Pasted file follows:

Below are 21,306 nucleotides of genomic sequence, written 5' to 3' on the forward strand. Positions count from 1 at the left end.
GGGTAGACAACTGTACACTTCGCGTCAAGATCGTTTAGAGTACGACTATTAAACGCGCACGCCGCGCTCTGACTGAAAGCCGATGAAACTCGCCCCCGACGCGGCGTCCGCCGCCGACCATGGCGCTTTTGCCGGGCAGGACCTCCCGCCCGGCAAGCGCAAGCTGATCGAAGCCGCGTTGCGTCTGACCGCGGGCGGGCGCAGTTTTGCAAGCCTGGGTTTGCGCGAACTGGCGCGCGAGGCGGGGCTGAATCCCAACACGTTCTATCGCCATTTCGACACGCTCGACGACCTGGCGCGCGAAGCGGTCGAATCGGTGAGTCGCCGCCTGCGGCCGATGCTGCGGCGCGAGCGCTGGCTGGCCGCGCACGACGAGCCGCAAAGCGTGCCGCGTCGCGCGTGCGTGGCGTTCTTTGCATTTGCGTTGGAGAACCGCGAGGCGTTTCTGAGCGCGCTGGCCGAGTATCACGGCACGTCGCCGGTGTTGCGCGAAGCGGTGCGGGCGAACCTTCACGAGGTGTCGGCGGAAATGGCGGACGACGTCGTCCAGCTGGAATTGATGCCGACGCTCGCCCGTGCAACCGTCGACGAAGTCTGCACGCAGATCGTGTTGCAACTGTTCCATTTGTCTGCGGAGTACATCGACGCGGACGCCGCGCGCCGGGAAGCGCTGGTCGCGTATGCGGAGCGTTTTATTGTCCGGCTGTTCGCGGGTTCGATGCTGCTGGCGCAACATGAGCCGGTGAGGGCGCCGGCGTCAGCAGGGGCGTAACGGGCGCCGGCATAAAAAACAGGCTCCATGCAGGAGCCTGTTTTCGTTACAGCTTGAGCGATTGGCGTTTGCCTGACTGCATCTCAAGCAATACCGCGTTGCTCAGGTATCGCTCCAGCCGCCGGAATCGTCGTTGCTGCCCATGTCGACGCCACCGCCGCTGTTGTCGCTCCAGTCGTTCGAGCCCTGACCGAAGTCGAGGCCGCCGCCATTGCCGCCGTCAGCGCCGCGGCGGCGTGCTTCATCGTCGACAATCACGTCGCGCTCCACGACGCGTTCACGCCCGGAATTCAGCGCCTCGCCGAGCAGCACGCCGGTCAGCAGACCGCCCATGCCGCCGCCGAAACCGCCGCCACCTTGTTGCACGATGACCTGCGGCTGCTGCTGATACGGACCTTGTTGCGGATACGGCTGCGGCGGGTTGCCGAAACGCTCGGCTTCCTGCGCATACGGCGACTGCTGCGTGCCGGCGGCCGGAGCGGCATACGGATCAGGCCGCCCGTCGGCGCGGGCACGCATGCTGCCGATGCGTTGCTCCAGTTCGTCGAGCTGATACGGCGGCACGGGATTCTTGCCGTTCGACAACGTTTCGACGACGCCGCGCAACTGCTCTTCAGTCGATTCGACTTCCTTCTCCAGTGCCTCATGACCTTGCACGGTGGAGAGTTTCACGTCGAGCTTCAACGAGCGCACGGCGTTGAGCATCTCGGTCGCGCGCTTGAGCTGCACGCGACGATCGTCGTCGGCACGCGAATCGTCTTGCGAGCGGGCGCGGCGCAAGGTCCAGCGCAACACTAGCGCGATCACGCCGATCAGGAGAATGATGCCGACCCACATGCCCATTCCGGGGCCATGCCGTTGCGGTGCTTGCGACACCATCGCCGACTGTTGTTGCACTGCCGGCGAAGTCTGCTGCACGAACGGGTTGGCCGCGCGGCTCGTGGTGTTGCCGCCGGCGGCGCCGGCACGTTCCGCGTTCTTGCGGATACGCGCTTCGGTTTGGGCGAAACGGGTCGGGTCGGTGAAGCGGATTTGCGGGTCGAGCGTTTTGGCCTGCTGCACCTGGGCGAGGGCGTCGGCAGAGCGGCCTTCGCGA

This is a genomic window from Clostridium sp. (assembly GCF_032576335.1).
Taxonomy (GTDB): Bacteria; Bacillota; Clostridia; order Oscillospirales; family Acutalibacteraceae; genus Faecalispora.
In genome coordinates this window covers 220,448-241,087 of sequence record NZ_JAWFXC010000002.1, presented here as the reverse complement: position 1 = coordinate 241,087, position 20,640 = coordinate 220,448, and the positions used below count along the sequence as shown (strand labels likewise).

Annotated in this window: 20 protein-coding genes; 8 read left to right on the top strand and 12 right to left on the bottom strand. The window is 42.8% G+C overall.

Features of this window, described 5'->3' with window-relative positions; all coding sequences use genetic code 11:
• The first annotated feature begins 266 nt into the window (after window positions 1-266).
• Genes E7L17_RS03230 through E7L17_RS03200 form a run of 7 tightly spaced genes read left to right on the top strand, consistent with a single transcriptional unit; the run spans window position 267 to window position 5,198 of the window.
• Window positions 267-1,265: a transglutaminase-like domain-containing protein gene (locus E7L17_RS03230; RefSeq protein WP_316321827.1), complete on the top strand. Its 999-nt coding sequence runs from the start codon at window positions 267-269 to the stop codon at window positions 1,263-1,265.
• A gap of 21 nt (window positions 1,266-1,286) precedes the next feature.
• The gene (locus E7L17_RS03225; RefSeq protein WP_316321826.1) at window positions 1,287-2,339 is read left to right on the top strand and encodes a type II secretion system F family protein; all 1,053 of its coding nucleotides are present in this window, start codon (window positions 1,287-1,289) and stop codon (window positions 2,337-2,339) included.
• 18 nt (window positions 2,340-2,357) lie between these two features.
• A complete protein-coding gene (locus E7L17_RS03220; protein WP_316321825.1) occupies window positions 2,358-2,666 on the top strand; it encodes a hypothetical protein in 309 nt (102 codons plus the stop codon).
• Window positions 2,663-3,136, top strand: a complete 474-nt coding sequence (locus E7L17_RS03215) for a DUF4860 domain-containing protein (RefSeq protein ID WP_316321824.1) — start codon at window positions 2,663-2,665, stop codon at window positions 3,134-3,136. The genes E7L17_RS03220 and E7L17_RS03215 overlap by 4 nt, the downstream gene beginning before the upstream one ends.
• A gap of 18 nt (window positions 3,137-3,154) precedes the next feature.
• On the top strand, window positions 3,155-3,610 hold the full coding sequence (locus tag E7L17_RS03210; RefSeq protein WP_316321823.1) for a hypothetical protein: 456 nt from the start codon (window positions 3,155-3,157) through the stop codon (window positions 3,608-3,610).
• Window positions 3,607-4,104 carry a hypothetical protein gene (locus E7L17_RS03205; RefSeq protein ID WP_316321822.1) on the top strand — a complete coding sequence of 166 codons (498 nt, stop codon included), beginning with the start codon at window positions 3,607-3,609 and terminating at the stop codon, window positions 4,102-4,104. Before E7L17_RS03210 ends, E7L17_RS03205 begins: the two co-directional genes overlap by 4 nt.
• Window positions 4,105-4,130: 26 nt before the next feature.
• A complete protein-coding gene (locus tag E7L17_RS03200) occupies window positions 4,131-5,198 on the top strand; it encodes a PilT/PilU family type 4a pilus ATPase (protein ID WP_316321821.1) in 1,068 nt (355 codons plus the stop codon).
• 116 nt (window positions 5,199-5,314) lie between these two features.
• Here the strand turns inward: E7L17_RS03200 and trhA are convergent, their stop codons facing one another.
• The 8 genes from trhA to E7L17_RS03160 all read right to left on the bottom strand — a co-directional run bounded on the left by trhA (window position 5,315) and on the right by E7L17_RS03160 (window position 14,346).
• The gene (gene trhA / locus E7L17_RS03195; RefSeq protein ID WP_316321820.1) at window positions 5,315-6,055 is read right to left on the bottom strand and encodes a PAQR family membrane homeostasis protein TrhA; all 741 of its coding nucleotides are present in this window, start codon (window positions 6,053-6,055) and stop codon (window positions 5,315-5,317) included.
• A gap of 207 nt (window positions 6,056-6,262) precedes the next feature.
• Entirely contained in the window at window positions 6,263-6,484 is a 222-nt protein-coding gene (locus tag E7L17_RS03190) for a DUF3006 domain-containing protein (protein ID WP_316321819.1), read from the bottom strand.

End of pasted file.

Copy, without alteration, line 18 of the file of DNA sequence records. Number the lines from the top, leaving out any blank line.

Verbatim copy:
• Window positions 3,607-4,104 carry a hypothetical protein gene (locus E7L17_RS03205; RefSeq protein ID WP_316321822.1) on the top strand — a complete coding sequence of 166 codons (498 nt, stop codon included), beginning with the start codon at window positions 3,607-3,609 and terminating at the stop codon, window positions 4,102-4,104. Before E7L17_RS03210 ends, E7L17_RS03205 begins: the two co-directional genes overlap by 4 nt.